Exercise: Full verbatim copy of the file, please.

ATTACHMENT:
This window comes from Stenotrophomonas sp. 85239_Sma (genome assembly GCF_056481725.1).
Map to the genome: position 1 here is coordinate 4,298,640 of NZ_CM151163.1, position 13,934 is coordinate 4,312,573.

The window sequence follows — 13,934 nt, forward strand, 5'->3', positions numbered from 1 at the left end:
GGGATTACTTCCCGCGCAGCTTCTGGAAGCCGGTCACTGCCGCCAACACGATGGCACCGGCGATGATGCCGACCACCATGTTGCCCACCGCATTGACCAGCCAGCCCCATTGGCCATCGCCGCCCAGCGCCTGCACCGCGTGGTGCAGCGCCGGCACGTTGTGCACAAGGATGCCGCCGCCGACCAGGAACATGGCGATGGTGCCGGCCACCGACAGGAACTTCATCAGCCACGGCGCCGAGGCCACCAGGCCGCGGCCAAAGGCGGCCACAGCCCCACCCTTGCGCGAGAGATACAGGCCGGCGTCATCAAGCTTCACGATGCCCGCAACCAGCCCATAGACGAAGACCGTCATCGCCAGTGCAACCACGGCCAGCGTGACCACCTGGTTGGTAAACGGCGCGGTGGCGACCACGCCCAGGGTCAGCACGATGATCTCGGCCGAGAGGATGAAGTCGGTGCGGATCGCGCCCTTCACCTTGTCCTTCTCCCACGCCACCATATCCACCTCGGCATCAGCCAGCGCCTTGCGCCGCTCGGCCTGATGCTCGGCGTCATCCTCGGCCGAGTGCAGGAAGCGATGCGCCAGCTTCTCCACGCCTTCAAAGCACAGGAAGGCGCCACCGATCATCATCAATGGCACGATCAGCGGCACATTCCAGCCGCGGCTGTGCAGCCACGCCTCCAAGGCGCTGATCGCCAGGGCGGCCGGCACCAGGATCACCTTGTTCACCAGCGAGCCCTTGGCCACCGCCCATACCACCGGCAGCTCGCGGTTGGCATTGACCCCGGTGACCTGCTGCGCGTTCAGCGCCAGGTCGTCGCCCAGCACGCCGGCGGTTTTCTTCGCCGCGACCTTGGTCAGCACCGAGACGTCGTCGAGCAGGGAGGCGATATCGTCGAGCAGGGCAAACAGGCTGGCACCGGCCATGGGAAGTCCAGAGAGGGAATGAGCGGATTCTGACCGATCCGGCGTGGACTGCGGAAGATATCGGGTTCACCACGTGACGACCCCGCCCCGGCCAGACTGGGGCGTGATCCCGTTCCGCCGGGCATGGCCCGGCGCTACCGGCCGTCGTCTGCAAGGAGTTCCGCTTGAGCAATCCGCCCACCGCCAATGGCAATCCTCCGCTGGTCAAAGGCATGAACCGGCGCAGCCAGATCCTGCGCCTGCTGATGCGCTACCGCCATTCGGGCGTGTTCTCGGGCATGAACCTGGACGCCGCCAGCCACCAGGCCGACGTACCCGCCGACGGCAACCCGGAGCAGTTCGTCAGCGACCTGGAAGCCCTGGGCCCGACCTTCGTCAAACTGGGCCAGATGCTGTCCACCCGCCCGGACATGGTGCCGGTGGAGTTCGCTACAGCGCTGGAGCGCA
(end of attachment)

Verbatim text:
This window comes from Stenotrophomonas sp. 85239_Sma (genome assembly GCF_056481725.1).
Map to the genome: position 1 here is coordinate 4,298,640 of NZ_CM151163.1, position 13,934 is coordinate 4,312,573.

The window sequence follows — 13,934 nt, forward strand, 5'->3', positions numbered from 1 at the left end:
GGGATTACTTCCCGCGCAGCTTCTGGAAGCCGGTCACTGCCGCCAACACGATGGCACCGGCGATGATGCCGACCACCATGTTGCCCACCGCATTGACCAGCCAGCCCCATTGGCCATCGCCGCCCAGCGCCTGCACCGCGTGGTGCAGCGCCGGCACGTTGTGCACAAGGATGCCGCCGCCGACCAGGAACATGGCGATGGTGCCGGCCACCGACAGGAACTTCATCAGCCACGGCGCCGAGGCCACCAGGCCGCGGCCAAAGGCGGCCACAGCCCCACCCTTGCGCGAGAGATACAGGCCGGCGTCATCAAGCTTCACGATGCCCGCAACCAGCCCATAGACGAAGACCGTCATCGCCAGTGCAACCACGGCCAGCGTGACCACCTGGTTGGTAAACGGCGCGGTGGCGACCACGCCCAGGGTCAGCACGATGATCTCGGCCGAGAGGATGAAGTCGGTGCGGATCGCGCCCTTCACCTTGTCCTTCTCCCACGCCACCATATCCACCTCGGCATCAGCCAGCGCCTTGCGCCGCTCGGCCTGATGCTCGGCGTCATCCTCGGCCGAGTGCAGGAAGCGATGCGCCAGCTTCTCCACGCCTTCAAAGCACAGGAAGGCGCCACCGATCATCATCAATGGCACGATCAGCGGCACATTCCAGCCGCGGCTGTGCAGCCACGCCTCCAAGGCGCTGATCGCCAGGGCGGCCGGCACCAGGATCACCTTGTTCACCAGCGAGCCCTTGGCCACCGCCCATACCACCGGCAGCTCGCGGTTGGCATTGACCCCGGTGACCTGCTGCGCGTTCAGCGCCAGGTCGTCGCCCAGCACGCCGGCGGTTTTCTTCGCCGCGACCTTGGTCAGCACCGAGACGTCGTCGAGCAGGGAGGCGATATCGTCGAGCAGGGCAAACAGGCTGGCACCGGCCATGGGAAGTCCAGAGAGGGAATGAGCGGATTCTGACCGATCCGGCGTGGACTGCGGAAGATATCGGGTTCACCACGTGACGACCCCGCCCCGGCCAGACTGGGGCGTGATCCCGTTCCGCCGGGCATGGCCCGGCGCTACCGGCCGTCGTCTGCAAGGAGTTCCGCTTGAGCAATCCGCCCACCGCCAATGGCAATCCTCCGCTGGTCAAAGGCATGAACCGGCGCAGCCAGATCCTGCGCCTGCTGATGCGCTACCGCCATTCGGGCGTGTTCTCGGGCATGAACCTGGACGCCGCCAGCCACCAGGCCGACGTACCCGCCGACGGCAACCCGGAGCAGTTCGTCAGCGACCTGGAAGCCCTGGGCCCGACCTTCGTCAAACTGGGCCAGATGCTGTCCACCCGCCCGGACATGGTGCCGGTGGAGTTCGCTACAGCGCTGGAGCGCA